1

According to this answer, if a error occurs during the execution of a mapping, its execution is aborted. Why is it like that and:

1) Is there a way to prevent this from happening?

2) In the case of the above answer, the error is invisible: if i press up in the first line in vim, theres no notification of an error, and :echo errmsg also doesn't display anything new. How to view those errors?

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This is documented under :help map-error:

Note that when an error is encountered (that causes an error message or beep) the rest of the mapping is not executed. This is Vi-compatible.

Regarding this part of your question:

2) In the case of the above answer, the error is invisible: if i press up in the first line in vim, theres no notification of an error, and :echo errmsg also doesn't display anything new. How to view those errors?

Your previous question involved using k on the first line of the document. That falls under category of producing a "beep", so you don't really get a notification that this command failed.

(It's the same outside of a mapping. If you press k on line 1, you don't really get an error message anywhere, it just "beeps" [but you might not hear it since they're quite possibly disabled] and otherwise does nothing.)

1) Is there a way to prevent this from happening?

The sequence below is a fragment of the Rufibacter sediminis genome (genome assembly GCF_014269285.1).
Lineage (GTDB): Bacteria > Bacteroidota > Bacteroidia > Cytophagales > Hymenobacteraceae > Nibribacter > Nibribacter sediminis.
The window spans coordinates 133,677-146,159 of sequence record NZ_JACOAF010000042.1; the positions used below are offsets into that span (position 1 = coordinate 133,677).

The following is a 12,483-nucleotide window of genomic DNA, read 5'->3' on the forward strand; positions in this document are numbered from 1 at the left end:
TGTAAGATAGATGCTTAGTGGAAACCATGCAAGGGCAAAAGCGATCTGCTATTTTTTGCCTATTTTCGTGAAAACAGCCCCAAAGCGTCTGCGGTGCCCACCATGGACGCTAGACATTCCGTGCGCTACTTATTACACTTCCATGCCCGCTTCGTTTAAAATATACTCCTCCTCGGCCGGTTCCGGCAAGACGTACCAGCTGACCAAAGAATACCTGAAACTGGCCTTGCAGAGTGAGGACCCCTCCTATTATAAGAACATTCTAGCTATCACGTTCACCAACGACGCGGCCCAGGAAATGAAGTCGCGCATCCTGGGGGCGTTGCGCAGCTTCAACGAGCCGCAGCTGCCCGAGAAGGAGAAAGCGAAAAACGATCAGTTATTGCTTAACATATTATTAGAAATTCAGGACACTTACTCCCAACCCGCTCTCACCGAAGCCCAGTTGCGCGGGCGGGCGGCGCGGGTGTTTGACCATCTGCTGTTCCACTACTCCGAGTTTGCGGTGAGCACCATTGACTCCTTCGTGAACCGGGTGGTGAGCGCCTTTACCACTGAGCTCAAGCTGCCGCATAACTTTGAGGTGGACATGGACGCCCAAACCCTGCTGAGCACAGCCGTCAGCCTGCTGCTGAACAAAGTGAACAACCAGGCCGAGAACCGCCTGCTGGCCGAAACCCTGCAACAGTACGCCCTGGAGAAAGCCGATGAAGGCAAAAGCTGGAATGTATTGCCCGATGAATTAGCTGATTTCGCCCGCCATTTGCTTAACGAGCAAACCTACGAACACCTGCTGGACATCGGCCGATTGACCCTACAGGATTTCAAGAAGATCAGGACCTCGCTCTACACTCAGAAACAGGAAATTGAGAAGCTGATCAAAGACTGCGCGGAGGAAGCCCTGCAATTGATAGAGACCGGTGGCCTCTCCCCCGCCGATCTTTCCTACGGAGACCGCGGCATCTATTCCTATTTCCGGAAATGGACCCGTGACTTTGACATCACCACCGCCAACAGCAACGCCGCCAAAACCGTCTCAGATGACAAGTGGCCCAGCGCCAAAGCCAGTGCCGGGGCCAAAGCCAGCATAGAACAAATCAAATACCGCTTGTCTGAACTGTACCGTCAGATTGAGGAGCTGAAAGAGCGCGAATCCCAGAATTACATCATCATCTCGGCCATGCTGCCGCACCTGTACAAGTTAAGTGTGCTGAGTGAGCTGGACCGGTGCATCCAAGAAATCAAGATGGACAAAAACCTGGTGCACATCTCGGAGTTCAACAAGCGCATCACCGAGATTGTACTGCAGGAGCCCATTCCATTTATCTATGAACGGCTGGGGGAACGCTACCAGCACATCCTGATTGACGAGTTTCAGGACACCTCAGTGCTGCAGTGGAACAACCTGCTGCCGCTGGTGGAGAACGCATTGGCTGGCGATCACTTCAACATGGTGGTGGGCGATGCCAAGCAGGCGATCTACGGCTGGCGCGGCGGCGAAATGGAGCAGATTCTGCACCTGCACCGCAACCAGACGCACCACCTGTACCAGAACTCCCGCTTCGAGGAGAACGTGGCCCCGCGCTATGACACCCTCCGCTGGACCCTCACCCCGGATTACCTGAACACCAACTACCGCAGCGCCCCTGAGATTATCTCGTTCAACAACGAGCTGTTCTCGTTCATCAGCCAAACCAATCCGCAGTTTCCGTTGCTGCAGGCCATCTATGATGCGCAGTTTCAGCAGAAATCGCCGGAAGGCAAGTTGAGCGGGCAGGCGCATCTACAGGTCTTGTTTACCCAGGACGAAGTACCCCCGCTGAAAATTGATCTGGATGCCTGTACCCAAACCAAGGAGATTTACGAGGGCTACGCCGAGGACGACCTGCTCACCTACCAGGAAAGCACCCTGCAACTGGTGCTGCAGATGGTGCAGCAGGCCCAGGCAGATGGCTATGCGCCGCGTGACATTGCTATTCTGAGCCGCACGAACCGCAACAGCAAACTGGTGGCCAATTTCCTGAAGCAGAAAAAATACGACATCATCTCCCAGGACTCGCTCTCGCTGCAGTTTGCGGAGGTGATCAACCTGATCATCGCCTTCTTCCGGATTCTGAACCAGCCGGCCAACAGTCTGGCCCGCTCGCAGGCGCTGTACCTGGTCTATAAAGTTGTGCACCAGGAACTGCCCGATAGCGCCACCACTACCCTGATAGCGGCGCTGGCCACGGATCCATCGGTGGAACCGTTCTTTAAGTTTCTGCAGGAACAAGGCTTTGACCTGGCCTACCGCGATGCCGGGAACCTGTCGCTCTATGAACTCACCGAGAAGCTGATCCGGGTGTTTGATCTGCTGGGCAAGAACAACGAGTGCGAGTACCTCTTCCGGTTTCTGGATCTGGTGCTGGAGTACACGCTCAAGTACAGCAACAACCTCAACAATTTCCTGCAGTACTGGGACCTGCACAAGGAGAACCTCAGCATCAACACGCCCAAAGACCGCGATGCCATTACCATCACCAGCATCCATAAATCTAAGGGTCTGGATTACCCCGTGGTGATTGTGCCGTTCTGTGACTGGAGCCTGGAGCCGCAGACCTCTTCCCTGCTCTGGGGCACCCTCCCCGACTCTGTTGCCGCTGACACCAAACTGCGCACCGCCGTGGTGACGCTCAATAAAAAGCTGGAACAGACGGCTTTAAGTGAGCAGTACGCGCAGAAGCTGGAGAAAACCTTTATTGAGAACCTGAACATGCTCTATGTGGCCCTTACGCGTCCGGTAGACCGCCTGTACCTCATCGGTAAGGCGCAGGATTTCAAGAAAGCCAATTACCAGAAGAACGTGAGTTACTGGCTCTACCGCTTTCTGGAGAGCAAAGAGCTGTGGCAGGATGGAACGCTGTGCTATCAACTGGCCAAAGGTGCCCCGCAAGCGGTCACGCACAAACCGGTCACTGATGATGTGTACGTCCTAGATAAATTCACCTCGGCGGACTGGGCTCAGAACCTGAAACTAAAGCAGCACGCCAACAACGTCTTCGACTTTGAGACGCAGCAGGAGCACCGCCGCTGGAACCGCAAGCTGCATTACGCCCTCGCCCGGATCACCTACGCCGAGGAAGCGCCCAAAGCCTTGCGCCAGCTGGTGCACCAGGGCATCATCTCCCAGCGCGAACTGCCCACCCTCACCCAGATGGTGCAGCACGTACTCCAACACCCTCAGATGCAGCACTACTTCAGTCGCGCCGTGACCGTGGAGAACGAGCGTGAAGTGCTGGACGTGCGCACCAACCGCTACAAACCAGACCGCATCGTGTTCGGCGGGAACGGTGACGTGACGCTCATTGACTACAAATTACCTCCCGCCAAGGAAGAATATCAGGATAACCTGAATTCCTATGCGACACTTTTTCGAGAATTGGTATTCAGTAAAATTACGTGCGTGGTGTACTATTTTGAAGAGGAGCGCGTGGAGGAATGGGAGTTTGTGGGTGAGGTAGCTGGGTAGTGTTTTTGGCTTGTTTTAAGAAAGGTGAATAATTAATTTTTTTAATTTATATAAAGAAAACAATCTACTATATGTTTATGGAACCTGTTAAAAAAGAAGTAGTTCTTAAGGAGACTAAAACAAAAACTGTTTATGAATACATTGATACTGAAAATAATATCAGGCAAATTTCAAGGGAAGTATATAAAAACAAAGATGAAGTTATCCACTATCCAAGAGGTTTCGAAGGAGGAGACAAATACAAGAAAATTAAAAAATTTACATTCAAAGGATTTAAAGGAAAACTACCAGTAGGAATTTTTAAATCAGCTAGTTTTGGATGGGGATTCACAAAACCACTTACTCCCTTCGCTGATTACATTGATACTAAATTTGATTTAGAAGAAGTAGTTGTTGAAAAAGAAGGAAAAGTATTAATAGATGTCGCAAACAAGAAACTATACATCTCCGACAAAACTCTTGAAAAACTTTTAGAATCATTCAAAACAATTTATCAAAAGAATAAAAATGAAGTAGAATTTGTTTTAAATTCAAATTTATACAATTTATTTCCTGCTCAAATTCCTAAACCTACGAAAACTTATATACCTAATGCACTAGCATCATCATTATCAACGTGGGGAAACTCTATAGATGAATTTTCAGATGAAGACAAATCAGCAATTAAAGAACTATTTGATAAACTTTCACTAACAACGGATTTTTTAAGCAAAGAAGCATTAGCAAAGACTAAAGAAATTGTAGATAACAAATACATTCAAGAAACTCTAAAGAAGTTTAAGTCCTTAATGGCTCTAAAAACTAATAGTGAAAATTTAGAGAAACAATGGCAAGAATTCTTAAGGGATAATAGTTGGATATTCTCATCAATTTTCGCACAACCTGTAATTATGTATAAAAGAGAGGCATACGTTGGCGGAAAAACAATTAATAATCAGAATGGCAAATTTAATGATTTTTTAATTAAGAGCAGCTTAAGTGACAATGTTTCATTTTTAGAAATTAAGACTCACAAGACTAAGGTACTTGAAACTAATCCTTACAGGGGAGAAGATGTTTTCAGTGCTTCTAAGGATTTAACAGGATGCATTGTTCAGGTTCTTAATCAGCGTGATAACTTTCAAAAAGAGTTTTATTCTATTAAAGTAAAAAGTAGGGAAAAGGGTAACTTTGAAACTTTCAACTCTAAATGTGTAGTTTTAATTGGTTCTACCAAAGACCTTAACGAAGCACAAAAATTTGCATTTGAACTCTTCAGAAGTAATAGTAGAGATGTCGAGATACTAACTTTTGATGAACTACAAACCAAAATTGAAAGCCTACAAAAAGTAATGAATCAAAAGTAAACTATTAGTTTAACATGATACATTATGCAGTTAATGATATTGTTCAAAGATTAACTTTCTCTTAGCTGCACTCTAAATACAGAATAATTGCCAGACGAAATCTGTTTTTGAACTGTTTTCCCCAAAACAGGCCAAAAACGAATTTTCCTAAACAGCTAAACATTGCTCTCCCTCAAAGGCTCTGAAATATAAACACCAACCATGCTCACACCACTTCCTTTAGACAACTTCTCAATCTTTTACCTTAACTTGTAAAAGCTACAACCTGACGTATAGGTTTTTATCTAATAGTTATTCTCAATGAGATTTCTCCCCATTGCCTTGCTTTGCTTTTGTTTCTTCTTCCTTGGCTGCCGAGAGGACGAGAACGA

There's :silent!:

When ! is added, error messages will also be skipped, and commands and mappings will not be aborted when an error is detected.

But it's often too coarse, since it hides errors globally. Also, if you want to use it with normal mode commands, you also need :normal!. And you typically also need to mark your mapping with <silent> to prevent it from displaying the :silent! normal! ... in the command-line.

This would work to prevent the error in the mapping from your previous question, when it's run from the first line:

:nnoremap <silent> + :silent! normal! ddkP<CR>

But I wouldn't actually recommend using this for the mapping, as there are better solutions to it.

I guess the right answer is: You should write your mappings defensively, so that errors won't happen where you don't want them. A better approach:

:nnoremap <expr> + line('.') > 1 ? 'ddkP' : ''

This also lets you handle the case of running it on the last line of the buffer, in which case deleting the line will also move you one line up:

:nnoremap <expr> + line('.') == line('$') ? 'ddP' : line('.') > 1 ? 'ddkP' : ''

But even then, the «bubble» mappings in @D.BenKnoble's answer using the :move command are a much more superior way to accomplish the same:

" Bubble single lines up and down
nnoremap - :.move +1
nnoremap _ :.move -2
" Bubble lines up and down in visual mode
vnoremap - :'move '>+1 \| normal! gv
vnoremap _ :'move '

One final point is that breaking execution on error for mappings and macros is actually a feature. For example, if you have a recursive mapping or macro, if you want to process each line, you know you can simply move on to the next line and call the mapping/macro again, since you know there's a stop condition at the point where you can't move on to the next line again (end of the file.)

Similarly for when you're doing searches with / or ?. You know the mapping/macro will stop if you search for a term that doesn't exist anymore. Or if you set 'nowrapscan', you know you'll stop at the last match of the file.

In both of those cases, silently continuing after a failure would be really problematic, since it would make it much harder to implement recursion and it would potentially keep executing commands meant for a match when no match was found.

So, in short, try to prevent errors when you can. Try to write your mappings in a way that is unlikely to trigger errors. Use breaking on errors to your favor.

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